The life and military campaign of Genghis Khan 1162-1227

The Mongols were illiterate, religiously shamanistic and perhaps no more than “700,000” in number. Their language today is described as Altaic, a language unrelated to Chinese, derived from inhabitants in the Altay mountain range in western Mongolia – a language unrelated to Chinese. They were herdsmen on the grassy plains north of the Gobi Desert and south of Siberian forests.

Gobi desert

Gobi desert

Before the year 1200, the Mongols were fragmented, moving about in small bands headed by a chief, or “khan”, and living in portable felt dwellings, called by the Mongols “ger”. The Mongols endured frequent deprivations and sparse areas for grazing their animals. They frequently fought over turf, and during hard times they occasionally raided, interested in goods rather than bloodshed. They did not collect heads or scalps as trophies and did not notch wood to record their kills.

From his late teens to age thirty-eight in 1200, a Mongol named “Temuchin” rose as khan over various families. He was a good manager, collecting people of talent. “He was vassal to Ong Khan”, titular head of a confederacy better organized than other Mongol clans. Temuchin joined Ong Khan in a military campaign against Tatars to their east, and following the success of this campaign Ong Khan declared Temuchin as his adoptive son and heir. Ong Khan’s natural son, Senggum, had been expecting to succeed his father and plotted to assassinate Temuchin. Temuchin learned of this, and those loyal to Temuchin defeated those loyal to Senggum. Temuchin was now established as the head of what had been Ong Khan’s coalition.

Genghis Khan moved to secure his borders. To his south he made an alliance with the Uighurs, who were closer than the Mongols were to the Silk Road and to wealth. He married his daughter to the Uighur Khan, and the Uighur Khan brought to the wedding party a caravan laden with gold, silver, pearls, brocaded fabrics, silks and satins. The Mongols had only leather, fur and felt — a humiliation for a master of the entire world.
Genghis Khan needed booty to pay troops securing his northern border and subduing an old enemy there, the Merkits. He acted on his mandate as the rightful ruler of the entire world and attacked the rulers of farmers and herders in northwestern China, the Tangut, who had much in goods like the Uighur Khan. In warriors the Mongols were outnumbered two to one, and they had to learn a new kind of warfare against fortified cities, including cutting supply lines and diverting rivers. Genghis Khan and his army were victorious, and in 1210 Genghis Khan won from the Tangut recognition as overlord.

Also in 1210, the Jin dynasty of “Urchin people, who ruled that part of northern China that included Beijing” sent a delegation to Genghis Khan demanding Mongol submission as vassals. The Jin dynasty controlled the flow of goods along the Silk Road, and defying them meant a lack of access to those goods. Genghis Khan and the Mongols discussed the matter and chose war. Genghis, prayed alone on a mountain, bowing down and stating his case to his supernatural guardians, describing the grievances, the tortures and killings those generations of his people had suffered at the hands of the Urchin. And he pleaded that he had not sought war against the Urchins and had not initiated the quarrel.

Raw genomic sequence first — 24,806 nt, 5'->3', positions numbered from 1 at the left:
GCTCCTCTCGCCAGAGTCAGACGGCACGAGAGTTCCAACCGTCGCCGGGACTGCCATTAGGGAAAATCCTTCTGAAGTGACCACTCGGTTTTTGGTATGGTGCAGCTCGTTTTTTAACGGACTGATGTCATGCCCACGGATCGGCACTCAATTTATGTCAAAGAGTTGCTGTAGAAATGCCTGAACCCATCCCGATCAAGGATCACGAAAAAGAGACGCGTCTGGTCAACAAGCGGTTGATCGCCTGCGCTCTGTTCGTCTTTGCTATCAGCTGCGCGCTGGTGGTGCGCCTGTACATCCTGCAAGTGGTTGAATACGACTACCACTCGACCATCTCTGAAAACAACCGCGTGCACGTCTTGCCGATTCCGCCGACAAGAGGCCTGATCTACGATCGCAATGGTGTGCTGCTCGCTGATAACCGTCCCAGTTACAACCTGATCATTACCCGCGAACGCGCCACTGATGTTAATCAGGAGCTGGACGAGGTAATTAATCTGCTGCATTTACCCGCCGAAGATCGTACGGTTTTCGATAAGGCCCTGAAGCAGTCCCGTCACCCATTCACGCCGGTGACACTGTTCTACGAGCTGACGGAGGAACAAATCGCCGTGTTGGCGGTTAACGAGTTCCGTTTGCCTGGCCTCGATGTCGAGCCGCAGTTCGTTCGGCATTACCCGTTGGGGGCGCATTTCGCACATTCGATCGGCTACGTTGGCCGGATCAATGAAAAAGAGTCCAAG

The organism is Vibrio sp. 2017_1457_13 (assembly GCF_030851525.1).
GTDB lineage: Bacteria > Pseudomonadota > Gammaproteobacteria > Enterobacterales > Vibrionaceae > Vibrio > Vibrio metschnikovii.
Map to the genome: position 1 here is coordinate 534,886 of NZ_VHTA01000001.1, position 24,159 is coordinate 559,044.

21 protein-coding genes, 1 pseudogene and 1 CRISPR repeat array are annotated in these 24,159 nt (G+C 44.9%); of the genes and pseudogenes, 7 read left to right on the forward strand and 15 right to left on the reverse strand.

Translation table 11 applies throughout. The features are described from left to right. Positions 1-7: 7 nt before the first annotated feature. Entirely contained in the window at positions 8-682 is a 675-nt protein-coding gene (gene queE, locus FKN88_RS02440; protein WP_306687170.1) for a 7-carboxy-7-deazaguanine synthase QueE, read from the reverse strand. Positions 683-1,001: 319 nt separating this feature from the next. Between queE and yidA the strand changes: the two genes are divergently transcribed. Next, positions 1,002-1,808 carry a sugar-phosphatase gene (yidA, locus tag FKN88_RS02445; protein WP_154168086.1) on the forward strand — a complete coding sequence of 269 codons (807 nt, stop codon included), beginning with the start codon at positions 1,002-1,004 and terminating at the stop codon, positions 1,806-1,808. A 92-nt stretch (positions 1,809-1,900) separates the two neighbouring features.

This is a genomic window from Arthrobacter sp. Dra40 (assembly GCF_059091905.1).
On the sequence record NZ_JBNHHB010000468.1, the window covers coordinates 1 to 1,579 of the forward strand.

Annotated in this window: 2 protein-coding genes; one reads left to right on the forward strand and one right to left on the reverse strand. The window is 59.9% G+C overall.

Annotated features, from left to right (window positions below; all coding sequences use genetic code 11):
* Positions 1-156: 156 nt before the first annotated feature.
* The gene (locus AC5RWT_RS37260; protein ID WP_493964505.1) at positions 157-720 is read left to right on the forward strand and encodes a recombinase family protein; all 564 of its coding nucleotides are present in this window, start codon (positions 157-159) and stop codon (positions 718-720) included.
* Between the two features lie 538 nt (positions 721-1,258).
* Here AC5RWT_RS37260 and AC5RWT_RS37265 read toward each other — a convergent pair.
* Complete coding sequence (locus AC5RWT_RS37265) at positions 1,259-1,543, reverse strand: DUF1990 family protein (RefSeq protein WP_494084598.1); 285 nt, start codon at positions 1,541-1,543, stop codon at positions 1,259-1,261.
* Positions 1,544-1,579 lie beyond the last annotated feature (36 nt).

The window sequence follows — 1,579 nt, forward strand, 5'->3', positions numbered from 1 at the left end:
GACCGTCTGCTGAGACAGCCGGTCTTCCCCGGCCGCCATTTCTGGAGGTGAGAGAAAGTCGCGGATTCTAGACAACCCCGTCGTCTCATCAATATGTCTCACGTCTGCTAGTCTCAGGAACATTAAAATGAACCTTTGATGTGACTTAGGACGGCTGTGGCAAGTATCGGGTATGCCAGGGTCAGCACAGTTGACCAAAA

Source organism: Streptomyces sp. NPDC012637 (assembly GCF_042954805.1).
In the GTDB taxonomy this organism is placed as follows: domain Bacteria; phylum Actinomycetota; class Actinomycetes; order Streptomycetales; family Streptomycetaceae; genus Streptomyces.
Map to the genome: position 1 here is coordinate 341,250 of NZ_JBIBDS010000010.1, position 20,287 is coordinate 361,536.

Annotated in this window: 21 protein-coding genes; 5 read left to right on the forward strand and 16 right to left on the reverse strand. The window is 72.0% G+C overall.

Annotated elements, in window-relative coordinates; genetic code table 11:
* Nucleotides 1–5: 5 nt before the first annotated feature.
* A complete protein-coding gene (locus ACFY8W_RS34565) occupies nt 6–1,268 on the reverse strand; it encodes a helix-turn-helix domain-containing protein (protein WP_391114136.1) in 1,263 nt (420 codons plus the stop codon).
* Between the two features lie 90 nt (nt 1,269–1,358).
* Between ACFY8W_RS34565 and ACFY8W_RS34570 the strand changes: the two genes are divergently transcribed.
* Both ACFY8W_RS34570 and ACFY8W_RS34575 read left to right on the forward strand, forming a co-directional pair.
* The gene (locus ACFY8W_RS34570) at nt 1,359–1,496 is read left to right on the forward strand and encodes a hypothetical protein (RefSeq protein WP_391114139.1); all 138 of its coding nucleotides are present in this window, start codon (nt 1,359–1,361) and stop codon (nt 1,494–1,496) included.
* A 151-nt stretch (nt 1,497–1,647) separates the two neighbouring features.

“In 1211, Genghis Khan and his army attacked.” The Urchin (Jin) dynasty had a large and effective army but they were hard pressed by both the Mongols and by a border war with the Tangut. They were also under attack by Chinese from south of the Yangzi River. But the Urchins drove the Chinese armies into retreat.

The Mongol army

The Mongol army

The Mongols used divide and conquer tactics, using benevolence toward those who sided with them and terror and bloodshed against those who did not. They ravaged the countryside, gathering information and booty and driving populations in front of them, clogging the roads and trapping the Jurchen within their cities, where the “Urchin (Jin) dynasty was subject to revolts”. The Mongols used conscripted labor in attacking cities and in operating their newly acquired Chinese siege engines.

Against the Urchins the Mongols had an advantage in diet, which included a lot of meat, milk and yogurt, and they could miss a day or two of eating better than Urchin soldiers, who ate grains. Genghis Khan and his army overran Beijing and pushed into the heartland of northern China. Military success helped as people acquired the impression that Genghis Khan had the Mandate of Heaven and that fighting against him was fighting heaven itself. The Urchin emperor recognized Mongol authority and agreed to pay tribute.

After six years of fighting the Urchin, Genghis Khan returned to Mongolia, leaving one of his best generals in charge of Mongol positions. Returning with Genghis Khan and his Mongols were engineers who had become a permanent part of their army, and there were captive musicians, translators, doctors and scribes, camels and wagonloads of goods, and goods from China would now come in a steady flow.
The Mongols were happy to be back from China, their homeland higher in elevation, less humid and cooler. As eaters of meat and sparsely populated they felt superior to people in northern China, but they liked what China had to offer, and at home there was change. The continuing flow of goods from China had to be administered and properly distributed, and buildings had to be built to store the goods. Success in war was changing the Mongols – as it had the Romans and the Arabs.